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N a t i v e

A m e r i c a n

D e s i g n


OA ARCHITECTURE was founded in 1981 with the idea that excellent design skills should be complemented by equally strong technical

execution and project delivery. Over thirty years later, MOA is synonymous with well-designed projects that are responsive to programs and sensitive to budget constraints. Managing Partner and Founder Robert Outland is a member of the Choctaw Nation of Oklahoma, making MOA a certified American Indian-owned business. We have 30 employees – including 20 licensed architects and 20 LEED APs – between our offices in Denver, Colorado and Casper, Wyoming. MOA’s expertise includes planning and design for education, mixed-use and retail, commercial office, healthcare, and industrial






completed more than 23 million cumulative square feet of facilities at a total construction cost of more than $1.5 billion.



OA ARCHITECTURE has a history of more than 30 years of successfully completing Native American projects. Combining this experience with an interest in staying at the fore of technolog y and design innovation, the principals and staff of MOA excel at creating stimulating , responsible, and highly functional places in which people live, work and play.



he new Native American Veterans Cemetery is placed on an 80 acre site on the Rosebud Sioux tribe reservation in South Dakota. The building and site plan are designed to respond to the culture and tradition of the Rosebud Sioux Tribe and the Veterans the cemetery will serve by incorporating the circle, medicine wheel and Tipi form. The circle is indicative of life itself and the medicine wheel, a circle divided into 4 “symbols�, one of which represents the four seasons and the cycles of life (birth, life, death and afterlife). The Administration building provides a reception center and records archive for visitors; and offices, workspaces and administrative support area to provide direct and indirect services to veterans, their families, and other cemetery visitors. Also located on the site is the Committal Shelter. The Committal Shelter is a quiet, dignified pavilion designed as a contemporary interpretation of a tipi, set in the rolling terrain and native prairie grasses. It provides a temporary shelter from the elements for an internment service to honor and respect the individual. Designed in Collaboration with Wyss Associates Landscape Architects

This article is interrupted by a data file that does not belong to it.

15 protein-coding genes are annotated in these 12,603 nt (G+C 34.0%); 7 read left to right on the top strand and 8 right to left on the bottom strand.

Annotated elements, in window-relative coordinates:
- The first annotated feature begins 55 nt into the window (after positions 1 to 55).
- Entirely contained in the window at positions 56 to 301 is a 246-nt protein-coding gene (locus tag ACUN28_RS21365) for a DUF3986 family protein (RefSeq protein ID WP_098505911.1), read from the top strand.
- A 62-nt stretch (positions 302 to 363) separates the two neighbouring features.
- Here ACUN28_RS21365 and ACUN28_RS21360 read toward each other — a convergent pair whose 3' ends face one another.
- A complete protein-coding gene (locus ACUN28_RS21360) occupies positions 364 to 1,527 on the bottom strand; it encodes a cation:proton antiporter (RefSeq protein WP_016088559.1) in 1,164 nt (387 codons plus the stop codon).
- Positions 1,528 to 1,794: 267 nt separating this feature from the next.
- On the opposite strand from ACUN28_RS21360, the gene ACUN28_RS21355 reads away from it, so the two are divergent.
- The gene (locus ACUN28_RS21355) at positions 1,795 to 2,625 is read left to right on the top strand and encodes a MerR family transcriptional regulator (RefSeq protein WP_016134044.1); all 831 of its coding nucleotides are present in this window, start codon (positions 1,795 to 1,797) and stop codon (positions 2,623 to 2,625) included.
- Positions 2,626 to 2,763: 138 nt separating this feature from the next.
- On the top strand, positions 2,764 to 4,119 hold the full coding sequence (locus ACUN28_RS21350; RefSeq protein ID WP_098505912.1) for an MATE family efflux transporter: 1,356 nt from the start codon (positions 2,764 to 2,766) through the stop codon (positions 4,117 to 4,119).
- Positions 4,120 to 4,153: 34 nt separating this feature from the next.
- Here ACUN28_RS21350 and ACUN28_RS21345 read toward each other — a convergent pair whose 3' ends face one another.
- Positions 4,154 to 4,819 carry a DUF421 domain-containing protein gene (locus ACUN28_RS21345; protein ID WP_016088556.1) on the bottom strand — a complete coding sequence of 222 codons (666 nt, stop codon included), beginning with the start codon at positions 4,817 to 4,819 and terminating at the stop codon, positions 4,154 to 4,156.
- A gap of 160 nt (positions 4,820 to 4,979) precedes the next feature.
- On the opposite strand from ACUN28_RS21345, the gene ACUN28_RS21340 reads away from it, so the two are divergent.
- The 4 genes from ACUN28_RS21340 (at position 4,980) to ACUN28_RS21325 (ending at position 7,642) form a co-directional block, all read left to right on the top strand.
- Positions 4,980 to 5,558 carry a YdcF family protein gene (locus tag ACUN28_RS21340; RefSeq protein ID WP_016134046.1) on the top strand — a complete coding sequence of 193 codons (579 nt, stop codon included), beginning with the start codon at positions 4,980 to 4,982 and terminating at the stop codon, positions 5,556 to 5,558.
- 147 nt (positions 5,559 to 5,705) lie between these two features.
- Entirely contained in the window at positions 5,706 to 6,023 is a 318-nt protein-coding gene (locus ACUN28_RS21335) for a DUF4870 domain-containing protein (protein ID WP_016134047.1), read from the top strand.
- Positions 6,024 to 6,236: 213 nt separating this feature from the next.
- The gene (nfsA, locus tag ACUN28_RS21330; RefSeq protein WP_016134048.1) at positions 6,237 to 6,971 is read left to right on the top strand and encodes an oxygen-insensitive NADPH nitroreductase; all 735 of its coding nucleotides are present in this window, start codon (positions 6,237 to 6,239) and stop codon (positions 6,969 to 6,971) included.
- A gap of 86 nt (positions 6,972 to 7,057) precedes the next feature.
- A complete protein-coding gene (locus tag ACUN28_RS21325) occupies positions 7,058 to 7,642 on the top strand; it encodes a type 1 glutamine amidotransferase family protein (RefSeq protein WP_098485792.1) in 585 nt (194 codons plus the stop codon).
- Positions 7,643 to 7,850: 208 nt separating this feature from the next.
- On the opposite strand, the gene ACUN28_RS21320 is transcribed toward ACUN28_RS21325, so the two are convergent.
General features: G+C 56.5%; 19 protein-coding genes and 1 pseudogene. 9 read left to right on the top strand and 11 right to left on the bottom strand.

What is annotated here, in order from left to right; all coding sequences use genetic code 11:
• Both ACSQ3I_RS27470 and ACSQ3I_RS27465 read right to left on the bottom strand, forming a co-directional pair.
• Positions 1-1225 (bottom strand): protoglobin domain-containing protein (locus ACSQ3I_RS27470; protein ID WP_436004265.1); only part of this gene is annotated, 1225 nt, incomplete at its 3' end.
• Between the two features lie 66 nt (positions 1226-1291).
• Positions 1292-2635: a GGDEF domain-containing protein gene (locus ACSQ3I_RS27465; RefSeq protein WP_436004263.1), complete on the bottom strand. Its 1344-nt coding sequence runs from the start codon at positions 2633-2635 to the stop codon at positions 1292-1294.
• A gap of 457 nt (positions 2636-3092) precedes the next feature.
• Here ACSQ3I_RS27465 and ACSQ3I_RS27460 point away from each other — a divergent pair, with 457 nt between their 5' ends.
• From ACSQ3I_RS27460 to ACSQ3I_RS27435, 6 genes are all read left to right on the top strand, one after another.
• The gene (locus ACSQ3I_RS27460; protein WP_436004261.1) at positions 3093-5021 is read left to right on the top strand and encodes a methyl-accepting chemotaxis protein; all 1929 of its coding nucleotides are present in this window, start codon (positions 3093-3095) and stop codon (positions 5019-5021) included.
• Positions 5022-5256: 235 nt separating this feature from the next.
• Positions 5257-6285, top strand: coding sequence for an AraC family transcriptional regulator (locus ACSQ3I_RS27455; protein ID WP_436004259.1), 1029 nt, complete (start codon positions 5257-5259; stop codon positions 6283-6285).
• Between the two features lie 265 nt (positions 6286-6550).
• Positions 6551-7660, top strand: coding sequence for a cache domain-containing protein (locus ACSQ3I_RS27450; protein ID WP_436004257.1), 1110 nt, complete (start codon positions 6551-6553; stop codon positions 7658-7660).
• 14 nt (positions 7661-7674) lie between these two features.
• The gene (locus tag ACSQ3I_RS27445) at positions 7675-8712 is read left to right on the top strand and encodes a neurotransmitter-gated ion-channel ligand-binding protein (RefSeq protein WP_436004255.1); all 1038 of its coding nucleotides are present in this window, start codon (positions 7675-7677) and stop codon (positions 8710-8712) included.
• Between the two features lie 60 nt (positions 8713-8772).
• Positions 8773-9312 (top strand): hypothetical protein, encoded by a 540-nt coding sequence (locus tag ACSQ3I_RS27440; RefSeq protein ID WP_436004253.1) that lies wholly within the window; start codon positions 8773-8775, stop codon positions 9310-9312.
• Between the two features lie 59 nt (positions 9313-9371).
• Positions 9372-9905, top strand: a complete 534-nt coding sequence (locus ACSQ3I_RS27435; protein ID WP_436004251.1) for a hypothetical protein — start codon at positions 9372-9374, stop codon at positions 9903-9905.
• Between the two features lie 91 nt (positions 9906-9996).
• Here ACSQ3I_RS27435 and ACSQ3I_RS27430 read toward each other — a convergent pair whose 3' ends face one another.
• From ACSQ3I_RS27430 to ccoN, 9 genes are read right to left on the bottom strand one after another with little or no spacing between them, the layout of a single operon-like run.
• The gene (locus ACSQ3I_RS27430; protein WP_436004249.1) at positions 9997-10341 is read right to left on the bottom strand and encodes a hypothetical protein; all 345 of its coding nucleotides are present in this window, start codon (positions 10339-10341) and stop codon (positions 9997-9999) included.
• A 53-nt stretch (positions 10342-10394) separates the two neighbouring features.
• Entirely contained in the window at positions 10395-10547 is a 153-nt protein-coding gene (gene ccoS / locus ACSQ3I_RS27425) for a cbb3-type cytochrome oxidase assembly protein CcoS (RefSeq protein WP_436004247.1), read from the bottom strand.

6,100 TOTAL SF



art of an outreach program by the University of Colorado Health Sciences Center, the Nighthorse Campbell Native Health Facility provides psychological and substance-abuse treatment to Native American communities across the Western region. State-of-the-art, long-distance diagnostic techniques make top-quality medical care available to remote or underprivileged Indian and Native peoples. The facility’s design is based on the circle, a Native American symbol of connecting all life in balance and harmony, and it incorporates elements of the building traditions of Western US tribes. Winner of 2003 Design of Excellence Award (City of Aurora)

50,000 TOTAL SF

STANDING ROCK COMMUNITY ELEMENTARY F o r t Ya t e s , N o r t h D a k o t a

S 2007.

tanding Rock Community Elementary School was designed in accordance with the BIA Educational Facilities Handbook and Design Standards which MOA prepared for the BIA in

A program was developed based on the school’s mission of providing “opportunities to excel spiritually, physically, mentally, and emotionally by increasing community involvement and integrating Tribal Culture in the school’s learning environments.” Included are administration, a library / media center, cafeteria, and classrooms including computer and special needs rooms, as well as a “cultural classroom.” All signage is in the Lakota language. The plan is organized around two intersecting corridors, and references the traditional art and science of astrology. A rotunda projects constellations inside as sunlight pours through openings in its skin. Crossed timbers in the rotunda suggest the Standing Rock Sioux Tribe symbol, while an eight-pointed star inlaid in the floor represents the fire and heated stones in the center of a tipi and alludes to the night sky. This school creates a rich learning environment by combining the ancient culture of a proud people with the technology of the 21st century.

66,630 TOTAL SF

STANDING ROCK COMMUNITY HIGH SCHOOL F o r t Ya t e s , N o r t h D a k o t a